Save our children
Not every Christmas is merry for everyone. Tragedy strikes at any time of year, but it seems worse during the holidays. When grief occurs against the canvas of holiday merriment, the loss is only clarified.
The violent deaths of innocent children, heart-wrenching reminders of our own babies, made us all victims of loss this year, and reminders are everywhere. Christmas displays and carolers might bring a quick smile, until you remember those children whose smiles will not beam, whose eyes will not sparkle.
If there is one gift we can give them, it is to come together to stop this horror that is our national story. We must avoid hot-button labels like “gun control” laws, because the changes we need are more properly called “save our children” laws. It has come to that.
Sensible regulations, including a prohibition of those assault weapons, large-capacity magazines and ammunition that are designed to kill human beings, must be part of this. The Second Amendment will survive these changes and the end of the gun-show loophole, and hunters and others will retain their rights.
The pro-gun lobby has warned us that any regulation would create a slippery slope of restrictive laws, threatening freedom. But a different slippery slope has been created by our failure to act. We have stepped on it and slid straight to a special hell, where our children are slaughtered like enemy combatants.
Politicians have cut mental-health budgets with impunity, because it seemed to affect only that invisible constituency, until now. They need to look at those innocent faces to understand they can no longer balance budgets on the heads of our children. Programs that identify and treat troubled individuals must be fully funded.
If family members, law enforcement and medical officials are powerless to get help for someone who obviously needs it, the law must be changed. Individual rights must cede to the rights of our children to live safely and happily.
More justice systems should be designed to spot potentially violent defendants and divert them to mental-health courts when treatment is appropriate. Allegheny County has operated a diversionary court since 1991, rejecting the old model of punishment without treatment.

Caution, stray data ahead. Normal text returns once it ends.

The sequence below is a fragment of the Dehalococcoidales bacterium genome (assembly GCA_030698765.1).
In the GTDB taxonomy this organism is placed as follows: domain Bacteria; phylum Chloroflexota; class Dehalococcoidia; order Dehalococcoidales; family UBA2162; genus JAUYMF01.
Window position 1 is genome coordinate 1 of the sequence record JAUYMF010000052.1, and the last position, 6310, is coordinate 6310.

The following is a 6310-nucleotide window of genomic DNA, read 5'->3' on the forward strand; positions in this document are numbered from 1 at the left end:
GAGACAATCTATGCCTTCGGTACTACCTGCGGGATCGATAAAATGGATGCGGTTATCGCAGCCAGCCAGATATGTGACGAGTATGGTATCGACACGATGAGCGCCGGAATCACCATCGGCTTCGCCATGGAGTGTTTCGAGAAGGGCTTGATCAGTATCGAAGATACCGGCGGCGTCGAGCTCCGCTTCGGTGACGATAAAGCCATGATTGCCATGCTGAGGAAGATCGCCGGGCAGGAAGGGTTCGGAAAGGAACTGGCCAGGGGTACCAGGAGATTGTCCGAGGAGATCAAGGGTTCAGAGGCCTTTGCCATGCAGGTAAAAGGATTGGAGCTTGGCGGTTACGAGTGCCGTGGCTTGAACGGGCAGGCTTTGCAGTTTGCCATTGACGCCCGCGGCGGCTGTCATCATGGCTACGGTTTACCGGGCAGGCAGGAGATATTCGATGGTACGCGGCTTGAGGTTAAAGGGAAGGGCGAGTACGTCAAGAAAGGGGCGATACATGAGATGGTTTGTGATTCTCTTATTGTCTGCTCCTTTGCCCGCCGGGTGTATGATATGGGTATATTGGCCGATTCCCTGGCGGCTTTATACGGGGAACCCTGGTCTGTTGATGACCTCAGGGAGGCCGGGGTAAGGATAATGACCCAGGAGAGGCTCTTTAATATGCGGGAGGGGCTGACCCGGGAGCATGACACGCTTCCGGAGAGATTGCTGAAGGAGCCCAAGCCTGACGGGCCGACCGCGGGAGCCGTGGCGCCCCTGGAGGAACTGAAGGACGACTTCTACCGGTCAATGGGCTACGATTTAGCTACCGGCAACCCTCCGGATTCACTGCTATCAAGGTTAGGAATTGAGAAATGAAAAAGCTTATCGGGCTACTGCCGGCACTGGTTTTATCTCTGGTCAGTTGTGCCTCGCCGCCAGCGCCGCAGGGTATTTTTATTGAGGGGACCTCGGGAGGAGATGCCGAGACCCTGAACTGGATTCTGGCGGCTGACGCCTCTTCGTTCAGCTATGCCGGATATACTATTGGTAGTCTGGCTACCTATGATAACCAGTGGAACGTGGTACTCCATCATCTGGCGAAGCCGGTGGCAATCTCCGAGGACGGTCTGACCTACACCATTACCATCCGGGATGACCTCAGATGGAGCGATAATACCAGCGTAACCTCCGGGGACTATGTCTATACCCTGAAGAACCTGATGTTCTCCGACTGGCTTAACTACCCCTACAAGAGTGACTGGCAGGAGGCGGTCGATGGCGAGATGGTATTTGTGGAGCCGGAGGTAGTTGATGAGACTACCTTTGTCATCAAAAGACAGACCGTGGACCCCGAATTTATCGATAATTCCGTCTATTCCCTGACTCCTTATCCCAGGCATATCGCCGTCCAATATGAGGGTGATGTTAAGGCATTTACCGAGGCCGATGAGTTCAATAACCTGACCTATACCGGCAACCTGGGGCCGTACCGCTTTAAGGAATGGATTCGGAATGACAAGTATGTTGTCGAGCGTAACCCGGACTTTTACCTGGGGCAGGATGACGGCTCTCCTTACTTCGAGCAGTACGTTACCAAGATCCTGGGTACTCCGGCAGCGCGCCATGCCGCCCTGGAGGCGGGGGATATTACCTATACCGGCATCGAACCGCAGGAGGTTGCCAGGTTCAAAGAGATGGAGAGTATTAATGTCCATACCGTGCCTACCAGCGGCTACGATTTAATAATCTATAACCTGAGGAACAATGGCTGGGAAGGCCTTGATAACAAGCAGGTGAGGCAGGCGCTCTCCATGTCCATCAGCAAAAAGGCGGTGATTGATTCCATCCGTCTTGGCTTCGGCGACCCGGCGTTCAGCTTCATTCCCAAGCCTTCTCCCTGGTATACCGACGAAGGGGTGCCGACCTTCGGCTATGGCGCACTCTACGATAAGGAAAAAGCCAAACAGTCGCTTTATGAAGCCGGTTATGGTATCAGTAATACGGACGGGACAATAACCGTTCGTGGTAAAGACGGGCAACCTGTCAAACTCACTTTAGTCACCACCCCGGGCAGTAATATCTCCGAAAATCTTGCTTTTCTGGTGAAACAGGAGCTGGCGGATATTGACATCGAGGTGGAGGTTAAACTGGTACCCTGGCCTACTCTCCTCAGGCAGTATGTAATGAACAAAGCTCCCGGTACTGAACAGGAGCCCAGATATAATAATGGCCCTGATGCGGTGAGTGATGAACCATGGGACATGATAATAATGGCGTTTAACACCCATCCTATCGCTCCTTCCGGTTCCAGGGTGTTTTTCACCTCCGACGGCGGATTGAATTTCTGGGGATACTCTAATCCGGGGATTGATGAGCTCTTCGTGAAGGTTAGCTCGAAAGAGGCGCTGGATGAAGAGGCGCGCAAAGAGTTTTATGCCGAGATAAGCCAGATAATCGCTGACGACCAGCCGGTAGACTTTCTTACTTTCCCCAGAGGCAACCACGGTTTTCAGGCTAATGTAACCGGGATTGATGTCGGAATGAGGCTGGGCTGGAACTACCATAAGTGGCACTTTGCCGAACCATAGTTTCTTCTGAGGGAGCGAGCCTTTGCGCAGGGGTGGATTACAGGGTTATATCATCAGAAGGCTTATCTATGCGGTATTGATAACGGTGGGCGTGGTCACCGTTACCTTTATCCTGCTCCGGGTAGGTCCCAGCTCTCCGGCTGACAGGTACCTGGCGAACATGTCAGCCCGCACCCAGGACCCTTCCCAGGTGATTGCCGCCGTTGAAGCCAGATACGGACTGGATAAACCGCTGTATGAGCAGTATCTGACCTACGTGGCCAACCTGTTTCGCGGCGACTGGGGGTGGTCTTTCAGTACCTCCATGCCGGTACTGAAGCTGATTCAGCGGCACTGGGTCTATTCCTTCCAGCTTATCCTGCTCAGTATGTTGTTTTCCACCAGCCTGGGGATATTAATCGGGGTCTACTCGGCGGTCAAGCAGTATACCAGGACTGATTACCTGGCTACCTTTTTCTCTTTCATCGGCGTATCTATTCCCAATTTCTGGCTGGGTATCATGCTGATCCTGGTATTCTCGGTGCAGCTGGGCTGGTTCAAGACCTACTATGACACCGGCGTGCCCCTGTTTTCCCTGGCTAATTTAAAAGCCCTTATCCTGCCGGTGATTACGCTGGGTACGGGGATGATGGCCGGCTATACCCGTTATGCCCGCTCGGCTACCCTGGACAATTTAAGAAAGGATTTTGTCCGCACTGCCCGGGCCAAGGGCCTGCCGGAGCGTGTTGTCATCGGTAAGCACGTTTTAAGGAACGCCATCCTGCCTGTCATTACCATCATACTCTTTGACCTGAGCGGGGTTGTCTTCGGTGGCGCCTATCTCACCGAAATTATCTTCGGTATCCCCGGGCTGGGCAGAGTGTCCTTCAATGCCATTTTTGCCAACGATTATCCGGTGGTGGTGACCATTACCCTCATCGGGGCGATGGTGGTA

Judges in this program act collaboratively, with the full cooperation of the district attorney, bringing together the expertise of psychologists, probation officers, social workers and others to carefully monitor and treat each defendant. And police are trained to spot troubled individuals as early as possible.
The tragedies that have been averted by these special courts will never be fully known, but the failures of a system that chooses to just “lock 'em up” until they get dumped back on the streets, or to not pay them any attention at all, are visited upon us too often.
If we can take these and other steps, if we never forget the faces of those 20 angels, maybe next year, Christmas will be a little merrier. And that will be their gift to all of us.
Joseph Sabino Mistick, a lawyer, law professor and political analyst, lives in Squirrel Hill (SabinoMistick@aol.com).
Show commenting policy
TribLive commenting policy
You are solely responsible for your comments and by using TribLive.com you agree to our Terms of Service.
We moderate comments. Our goal is to provide substantive commentary for a general readership. By screening submissions, we provide a space where readers can share intelligent and informed commentary that enhances the quality of our news and information.
While most comments will be posted if they are on-topic and not abusive, moderating decisions are subjective. We will make them as carefully and consistently as we can. Because of the volume of reader comments, we cannot review individual moderation decisions with readers.
We value thoughtful comments representing a range of views that make their point quickly and politely. We make an effort to protect discussions from repeated comments either by the same reader or different readers.
We follow the same standards for taste as the daily newspaper. A few things we won't tolerate: personal attacks, obscenity, vulgarity, profanity (including expletives and letters followed by dashes), commercial promotion, impersonations, incoherence, proselytizing and SHOUTING. Don't include URLs to Web sites.
We do not edit comments. They are either approved or deleted. We reserve the right to edit a comment that is quoted or excerpted in an article. In this case, we may fix spelling and punctuation.
We welcome strong opinions and criticism of our work, but we don't want comments to become bogged down with discussions of our policies and we will moderate accordingly.
We appreciate it when readers and people quoted in articles or blog posts point out errors of fact or emphasis and will investigate all assertions. But these suggestions should be sent via e-mail. To avoid distracting other readers, we won't publish comments that suggest a correction. Instead, corrections will be made in a blog post or in an article.
- Jobs on state website include ‘private party dancing,’ ‘car dates’
- Point State Park honored as top-notch public space
- Steelers notebook: Tomlin bringing officials to practice
- Port Authority police discuss bus crash with county prosecutors
- Rossi: Pirates plan to carry Hurdle deep into playoffs
- Steelers’ Tomlin does not like his coaching style to be characterized
- Melocchi pleads guilty in leading McKeesport gambling ring
- Program helping Armstrong jail inmates earn GED diplomas
- Penguins notebook: Malkin picture muddy
- Consol Energy Center cashes in again on payments from Rivers Casino
- Indiana County infant hit by bullet will be blind in one eye